Would you spend your time with a friend any differently if you knew they would be gone tomorrow? What would you do differently? How would you speak to each other differently? If your friend doesn’t know Jesus, would you find greater courage to speak about Him?
Notice it says that love covers over a multitude of sins. What does that mean? Here’s what it does not mean. It doesn’t mean that if you love someone enough you can remove their sins, or yours. Peter’s writing with the awareness that people are going to hurt us, even those who call themselves Christians. They will say and do things that are going to cause us pain. We’re going to want to hurt them back.
How does love respond? It is patient. It tries to understand why someone would hurt us. Maybe they are hurting themselves. Love instead of retaliating offers to forgive. It chooses to cover over the sin with a lavish love that can only come from Christ.
Please understand. This does not mean being a doormat. If someone is abusing you, get out of there and find help. There are sins that can’t just be overlooked. We can’t control the repentance of another person, but we are all called to walk through an effort to reconcile and ultimately to forgive.
If you want an amazing example of this, listen to former olympic gymnast Rachael Denhollander as she addresses a man who did some horrible things to her and other women. See how she calls him out on his sin, but also offers him mercy and forgiveness through Christ.
What courageous love in the face of evil!
Having an eternal mentality should also affect how we offer hospitality as an expression of love. Verse 9 “Offer hospitality to one another without grumbling.” (). There are many ways we can do this - let me suggest one. RVA is our home for three months at a time. Who are guests that come on campus every day? Are we conscious of being hospitable to our national staff who come to where we live? I’ll leave that to you to think about ways we can do this outside of Service Day.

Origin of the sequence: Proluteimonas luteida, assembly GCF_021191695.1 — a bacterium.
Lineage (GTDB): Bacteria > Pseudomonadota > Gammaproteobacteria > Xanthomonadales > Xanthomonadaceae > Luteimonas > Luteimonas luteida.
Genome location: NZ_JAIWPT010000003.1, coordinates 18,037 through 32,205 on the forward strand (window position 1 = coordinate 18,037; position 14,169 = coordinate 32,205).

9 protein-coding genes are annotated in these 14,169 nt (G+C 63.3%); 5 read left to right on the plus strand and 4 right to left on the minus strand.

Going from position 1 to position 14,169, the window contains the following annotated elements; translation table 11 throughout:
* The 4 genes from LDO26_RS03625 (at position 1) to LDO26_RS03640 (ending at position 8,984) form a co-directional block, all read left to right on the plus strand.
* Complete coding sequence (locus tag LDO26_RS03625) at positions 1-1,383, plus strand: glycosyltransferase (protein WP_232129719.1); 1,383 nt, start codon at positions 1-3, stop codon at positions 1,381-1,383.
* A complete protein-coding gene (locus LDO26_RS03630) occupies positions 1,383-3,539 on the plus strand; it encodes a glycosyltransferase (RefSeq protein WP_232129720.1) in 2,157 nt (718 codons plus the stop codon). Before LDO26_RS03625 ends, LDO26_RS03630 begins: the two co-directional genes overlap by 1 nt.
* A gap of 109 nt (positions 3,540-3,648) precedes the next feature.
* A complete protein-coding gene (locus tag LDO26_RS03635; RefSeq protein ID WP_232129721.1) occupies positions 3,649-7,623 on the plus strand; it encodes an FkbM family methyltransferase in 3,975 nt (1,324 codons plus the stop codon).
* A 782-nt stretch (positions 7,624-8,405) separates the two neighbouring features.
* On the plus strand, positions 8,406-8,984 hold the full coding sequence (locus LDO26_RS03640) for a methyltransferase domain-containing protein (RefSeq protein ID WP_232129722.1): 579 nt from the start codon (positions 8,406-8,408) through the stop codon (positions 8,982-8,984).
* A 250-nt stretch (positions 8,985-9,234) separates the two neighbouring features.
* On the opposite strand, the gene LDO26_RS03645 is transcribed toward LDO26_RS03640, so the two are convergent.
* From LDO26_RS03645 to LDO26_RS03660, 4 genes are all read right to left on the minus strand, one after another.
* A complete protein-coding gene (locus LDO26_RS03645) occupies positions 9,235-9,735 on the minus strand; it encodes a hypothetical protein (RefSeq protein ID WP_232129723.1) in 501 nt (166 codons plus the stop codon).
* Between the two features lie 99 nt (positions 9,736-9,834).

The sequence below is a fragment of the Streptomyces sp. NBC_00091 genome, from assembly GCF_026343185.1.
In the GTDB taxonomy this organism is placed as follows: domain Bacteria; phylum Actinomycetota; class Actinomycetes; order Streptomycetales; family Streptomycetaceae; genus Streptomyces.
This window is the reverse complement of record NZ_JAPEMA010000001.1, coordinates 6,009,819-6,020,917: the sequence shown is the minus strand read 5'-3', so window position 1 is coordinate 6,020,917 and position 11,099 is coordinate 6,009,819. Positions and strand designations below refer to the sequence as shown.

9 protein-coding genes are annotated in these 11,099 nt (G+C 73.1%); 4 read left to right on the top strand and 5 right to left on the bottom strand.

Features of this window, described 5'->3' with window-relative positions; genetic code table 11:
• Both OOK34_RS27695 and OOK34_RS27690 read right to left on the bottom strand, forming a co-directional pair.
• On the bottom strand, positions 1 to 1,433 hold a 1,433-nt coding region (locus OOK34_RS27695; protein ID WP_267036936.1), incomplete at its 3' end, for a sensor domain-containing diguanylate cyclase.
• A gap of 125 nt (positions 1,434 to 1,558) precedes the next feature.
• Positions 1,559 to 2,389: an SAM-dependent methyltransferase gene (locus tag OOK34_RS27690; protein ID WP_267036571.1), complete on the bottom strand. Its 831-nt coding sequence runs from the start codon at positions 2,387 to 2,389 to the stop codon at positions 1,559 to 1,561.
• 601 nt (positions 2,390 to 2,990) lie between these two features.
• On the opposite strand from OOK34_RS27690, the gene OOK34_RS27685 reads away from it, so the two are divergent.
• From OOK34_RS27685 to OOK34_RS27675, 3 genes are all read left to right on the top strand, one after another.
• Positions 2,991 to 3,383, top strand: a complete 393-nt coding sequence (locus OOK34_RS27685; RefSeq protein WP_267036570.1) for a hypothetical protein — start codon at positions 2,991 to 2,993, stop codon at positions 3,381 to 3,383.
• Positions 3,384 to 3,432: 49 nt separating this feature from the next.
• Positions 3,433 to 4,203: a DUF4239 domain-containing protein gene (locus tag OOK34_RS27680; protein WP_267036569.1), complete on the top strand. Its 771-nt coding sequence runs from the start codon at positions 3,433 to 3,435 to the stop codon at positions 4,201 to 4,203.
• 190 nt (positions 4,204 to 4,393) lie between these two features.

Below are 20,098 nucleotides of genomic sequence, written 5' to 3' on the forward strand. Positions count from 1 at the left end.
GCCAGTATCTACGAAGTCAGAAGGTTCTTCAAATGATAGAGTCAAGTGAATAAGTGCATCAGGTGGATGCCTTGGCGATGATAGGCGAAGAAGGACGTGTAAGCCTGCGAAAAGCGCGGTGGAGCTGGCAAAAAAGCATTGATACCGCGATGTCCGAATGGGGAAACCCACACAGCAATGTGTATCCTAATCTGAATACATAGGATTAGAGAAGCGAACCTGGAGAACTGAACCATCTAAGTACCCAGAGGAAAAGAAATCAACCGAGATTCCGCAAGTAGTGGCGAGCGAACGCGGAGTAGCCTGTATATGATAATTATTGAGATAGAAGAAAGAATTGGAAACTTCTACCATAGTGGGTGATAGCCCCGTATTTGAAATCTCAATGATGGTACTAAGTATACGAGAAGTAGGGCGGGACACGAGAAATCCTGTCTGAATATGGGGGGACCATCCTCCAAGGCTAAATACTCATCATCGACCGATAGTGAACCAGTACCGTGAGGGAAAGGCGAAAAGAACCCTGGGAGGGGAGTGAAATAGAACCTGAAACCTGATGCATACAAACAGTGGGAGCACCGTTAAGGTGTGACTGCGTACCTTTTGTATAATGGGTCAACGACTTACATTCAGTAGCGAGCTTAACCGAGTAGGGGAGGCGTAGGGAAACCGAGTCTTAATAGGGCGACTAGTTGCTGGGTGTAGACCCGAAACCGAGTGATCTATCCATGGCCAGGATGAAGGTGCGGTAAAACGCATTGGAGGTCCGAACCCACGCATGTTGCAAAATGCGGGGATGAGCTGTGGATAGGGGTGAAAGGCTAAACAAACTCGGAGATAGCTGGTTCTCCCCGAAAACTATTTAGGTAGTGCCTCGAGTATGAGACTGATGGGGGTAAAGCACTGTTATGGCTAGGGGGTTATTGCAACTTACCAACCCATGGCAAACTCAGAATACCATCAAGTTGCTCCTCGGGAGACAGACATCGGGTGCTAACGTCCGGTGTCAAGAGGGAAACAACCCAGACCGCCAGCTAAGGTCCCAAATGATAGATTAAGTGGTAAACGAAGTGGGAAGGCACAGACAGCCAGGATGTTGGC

1 Peter 4:9 NIV
Offer hospitality to one another without grumbling.
Serve in View of Eternity
Verses 10-11 talk about using the grace-gifts God has given for serving one another.
“Each of you should use whatever gift you have received to serve others, as faithful stewards of God’s grace in its various forms. 11 If anyone speaks, they should do so as one who speaks the very words of God. If anyone serves, they should do so with the strength God provides, so that in all things God may be praised through Jesus Christ.” ()
1 Peter 4:10–11 NIV
Each of you should use whatever gift you have received to serve others, as faithful stewards of God’s grace in its various forms. If anyone speaks, they should do so as one who speaks the very words of God. If anyone serves, they should do so with the strength God provides, so that in all things God may be praised through Jesus Christ. To him be the glory and the power for ever and ever. Amen.
There are a couple ways to think about gifts. One way is thinking that because it is our gift, we can use it any way we want. If I’ve been given the gift of speaking, I can use it to make lots of money and spend it to enjoy life.
The other way is to receive it as a gift that in a way still belongs to the Giver - and is to be used for His purposes, not ours. We are responsible to the Giver for how we use it.
And here’s how an eternal mentality goes into our using the gifts that God has given us. Think of these days as days of wartime and not of peacetime. In peacetime our gifts can be used to make ice-cream. But in wartime, every gift is put into the war effort.